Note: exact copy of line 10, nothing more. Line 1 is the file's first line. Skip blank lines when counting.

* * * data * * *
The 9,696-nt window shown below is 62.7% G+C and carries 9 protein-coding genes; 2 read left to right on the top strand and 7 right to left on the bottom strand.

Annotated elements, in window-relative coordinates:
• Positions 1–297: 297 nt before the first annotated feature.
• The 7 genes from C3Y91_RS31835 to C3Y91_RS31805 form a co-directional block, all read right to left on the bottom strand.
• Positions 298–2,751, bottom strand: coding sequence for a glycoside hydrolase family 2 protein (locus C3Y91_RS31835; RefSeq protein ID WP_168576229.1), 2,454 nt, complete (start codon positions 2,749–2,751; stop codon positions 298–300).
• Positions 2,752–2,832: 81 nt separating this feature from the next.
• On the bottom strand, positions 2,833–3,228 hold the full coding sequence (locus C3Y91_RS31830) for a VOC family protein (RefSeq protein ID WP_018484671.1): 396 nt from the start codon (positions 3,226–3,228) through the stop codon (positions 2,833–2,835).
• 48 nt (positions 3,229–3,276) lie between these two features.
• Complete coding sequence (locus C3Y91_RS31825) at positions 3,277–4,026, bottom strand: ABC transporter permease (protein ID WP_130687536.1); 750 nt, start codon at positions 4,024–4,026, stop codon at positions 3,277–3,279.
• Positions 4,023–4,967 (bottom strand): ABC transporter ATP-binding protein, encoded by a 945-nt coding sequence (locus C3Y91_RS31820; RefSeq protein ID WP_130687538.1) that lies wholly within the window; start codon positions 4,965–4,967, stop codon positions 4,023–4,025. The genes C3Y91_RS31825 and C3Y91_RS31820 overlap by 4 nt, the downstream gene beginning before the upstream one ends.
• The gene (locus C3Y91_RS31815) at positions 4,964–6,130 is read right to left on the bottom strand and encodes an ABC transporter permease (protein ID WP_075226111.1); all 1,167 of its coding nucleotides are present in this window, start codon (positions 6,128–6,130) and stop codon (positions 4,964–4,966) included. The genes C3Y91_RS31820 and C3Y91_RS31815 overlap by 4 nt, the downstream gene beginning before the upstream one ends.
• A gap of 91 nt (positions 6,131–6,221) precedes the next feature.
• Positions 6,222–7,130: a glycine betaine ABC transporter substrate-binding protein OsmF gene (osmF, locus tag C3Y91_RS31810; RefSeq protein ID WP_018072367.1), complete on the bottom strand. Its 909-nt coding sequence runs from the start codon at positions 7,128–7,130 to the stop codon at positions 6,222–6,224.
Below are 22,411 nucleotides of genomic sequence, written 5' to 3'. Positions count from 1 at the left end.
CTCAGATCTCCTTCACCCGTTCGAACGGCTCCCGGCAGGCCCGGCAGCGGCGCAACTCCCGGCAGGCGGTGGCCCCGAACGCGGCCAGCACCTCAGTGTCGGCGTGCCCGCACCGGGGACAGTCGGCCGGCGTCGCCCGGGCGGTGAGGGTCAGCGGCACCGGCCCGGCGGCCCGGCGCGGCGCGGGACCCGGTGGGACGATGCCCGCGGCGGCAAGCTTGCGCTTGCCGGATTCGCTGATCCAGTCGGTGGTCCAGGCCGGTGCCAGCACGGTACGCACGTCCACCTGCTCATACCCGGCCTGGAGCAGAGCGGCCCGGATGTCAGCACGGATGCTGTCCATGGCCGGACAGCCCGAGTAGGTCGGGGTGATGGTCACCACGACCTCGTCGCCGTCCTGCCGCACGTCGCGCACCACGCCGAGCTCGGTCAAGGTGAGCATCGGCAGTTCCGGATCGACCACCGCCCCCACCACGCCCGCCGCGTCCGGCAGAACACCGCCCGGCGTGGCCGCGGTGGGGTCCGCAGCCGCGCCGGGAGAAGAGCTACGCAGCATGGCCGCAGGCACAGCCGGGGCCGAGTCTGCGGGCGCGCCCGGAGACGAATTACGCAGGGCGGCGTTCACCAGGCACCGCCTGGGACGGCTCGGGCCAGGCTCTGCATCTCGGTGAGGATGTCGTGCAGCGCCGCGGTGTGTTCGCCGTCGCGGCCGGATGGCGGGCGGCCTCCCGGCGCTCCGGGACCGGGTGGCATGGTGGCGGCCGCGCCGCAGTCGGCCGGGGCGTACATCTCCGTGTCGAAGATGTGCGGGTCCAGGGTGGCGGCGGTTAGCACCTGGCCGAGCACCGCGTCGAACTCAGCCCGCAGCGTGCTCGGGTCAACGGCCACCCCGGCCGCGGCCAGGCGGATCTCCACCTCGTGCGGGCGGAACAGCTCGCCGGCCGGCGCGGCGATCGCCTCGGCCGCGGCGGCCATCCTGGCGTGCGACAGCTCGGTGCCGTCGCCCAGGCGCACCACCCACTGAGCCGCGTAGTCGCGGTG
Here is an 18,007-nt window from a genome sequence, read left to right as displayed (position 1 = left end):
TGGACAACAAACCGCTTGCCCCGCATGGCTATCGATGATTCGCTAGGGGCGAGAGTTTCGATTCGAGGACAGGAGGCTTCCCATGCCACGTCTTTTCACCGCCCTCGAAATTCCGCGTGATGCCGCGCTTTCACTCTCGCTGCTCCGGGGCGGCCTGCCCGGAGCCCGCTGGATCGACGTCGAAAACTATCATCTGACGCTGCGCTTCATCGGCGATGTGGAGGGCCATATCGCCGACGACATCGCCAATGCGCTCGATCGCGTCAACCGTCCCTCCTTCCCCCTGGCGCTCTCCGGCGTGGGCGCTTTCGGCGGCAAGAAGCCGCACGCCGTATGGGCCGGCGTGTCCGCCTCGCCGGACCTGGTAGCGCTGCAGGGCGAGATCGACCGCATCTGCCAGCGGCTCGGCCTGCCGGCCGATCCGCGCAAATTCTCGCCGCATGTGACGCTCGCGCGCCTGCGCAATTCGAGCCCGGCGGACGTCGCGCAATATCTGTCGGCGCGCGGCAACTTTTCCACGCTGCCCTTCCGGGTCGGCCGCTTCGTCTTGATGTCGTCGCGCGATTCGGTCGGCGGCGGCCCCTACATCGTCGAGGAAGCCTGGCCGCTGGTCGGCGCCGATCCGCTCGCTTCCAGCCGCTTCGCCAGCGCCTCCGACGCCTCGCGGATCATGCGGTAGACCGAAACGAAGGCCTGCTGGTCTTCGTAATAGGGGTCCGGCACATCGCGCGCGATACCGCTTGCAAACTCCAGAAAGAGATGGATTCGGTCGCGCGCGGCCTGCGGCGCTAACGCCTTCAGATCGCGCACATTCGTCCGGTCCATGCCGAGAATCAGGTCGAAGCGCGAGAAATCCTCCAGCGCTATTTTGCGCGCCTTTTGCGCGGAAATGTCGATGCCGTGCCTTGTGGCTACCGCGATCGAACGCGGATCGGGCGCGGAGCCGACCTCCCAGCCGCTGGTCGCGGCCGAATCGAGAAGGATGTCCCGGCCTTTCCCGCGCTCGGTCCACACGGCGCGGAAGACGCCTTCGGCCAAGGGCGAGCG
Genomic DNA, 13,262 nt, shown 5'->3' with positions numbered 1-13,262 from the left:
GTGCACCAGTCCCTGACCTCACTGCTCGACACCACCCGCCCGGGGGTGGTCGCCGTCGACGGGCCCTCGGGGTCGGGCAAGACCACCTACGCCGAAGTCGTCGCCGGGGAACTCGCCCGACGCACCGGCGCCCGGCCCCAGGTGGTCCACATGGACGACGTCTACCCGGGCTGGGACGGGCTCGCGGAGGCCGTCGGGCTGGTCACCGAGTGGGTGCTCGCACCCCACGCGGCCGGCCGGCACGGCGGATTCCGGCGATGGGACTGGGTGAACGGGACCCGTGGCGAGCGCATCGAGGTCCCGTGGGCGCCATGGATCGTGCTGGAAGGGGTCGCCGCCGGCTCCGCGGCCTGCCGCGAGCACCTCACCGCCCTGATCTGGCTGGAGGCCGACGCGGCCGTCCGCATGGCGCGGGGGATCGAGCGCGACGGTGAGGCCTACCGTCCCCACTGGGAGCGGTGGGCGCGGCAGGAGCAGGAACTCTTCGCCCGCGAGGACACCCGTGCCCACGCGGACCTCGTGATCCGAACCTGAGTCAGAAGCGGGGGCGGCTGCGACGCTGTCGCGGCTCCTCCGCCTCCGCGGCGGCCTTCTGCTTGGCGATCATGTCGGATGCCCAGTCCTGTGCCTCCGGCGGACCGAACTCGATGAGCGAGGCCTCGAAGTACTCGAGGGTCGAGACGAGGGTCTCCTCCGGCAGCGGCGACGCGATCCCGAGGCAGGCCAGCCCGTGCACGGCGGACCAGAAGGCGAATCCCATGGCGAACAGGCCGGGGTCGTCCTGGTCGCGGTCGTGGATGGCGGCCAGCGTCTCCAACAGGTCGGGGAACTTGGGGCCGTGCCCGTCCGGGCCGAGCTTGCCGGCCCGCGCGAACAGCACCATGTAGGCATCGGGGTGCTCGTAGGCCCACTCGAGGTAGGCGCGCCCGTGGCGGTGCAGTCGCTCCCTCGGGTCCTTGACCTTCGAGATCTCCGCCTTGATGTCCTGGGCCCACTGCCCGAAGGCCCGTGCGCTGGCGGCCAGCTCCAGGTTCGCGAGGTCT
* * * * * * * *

• Positions 4,023–4,967 (bottom strand): ABC transporter ATP-binding protein, encoded by a 945-nt coding sequence (locus C3Y91_RS31820; RefSeq protein ID WP_130687538.1) that lies wholly within the window; start codon positions 4,965–4,967, stop codon positions 4,023–4,025. The genes C3Y91_RS31825 and C3Y91_RS31820 overlap by 4 nt, the downstream gene beginning before the upstream one ends.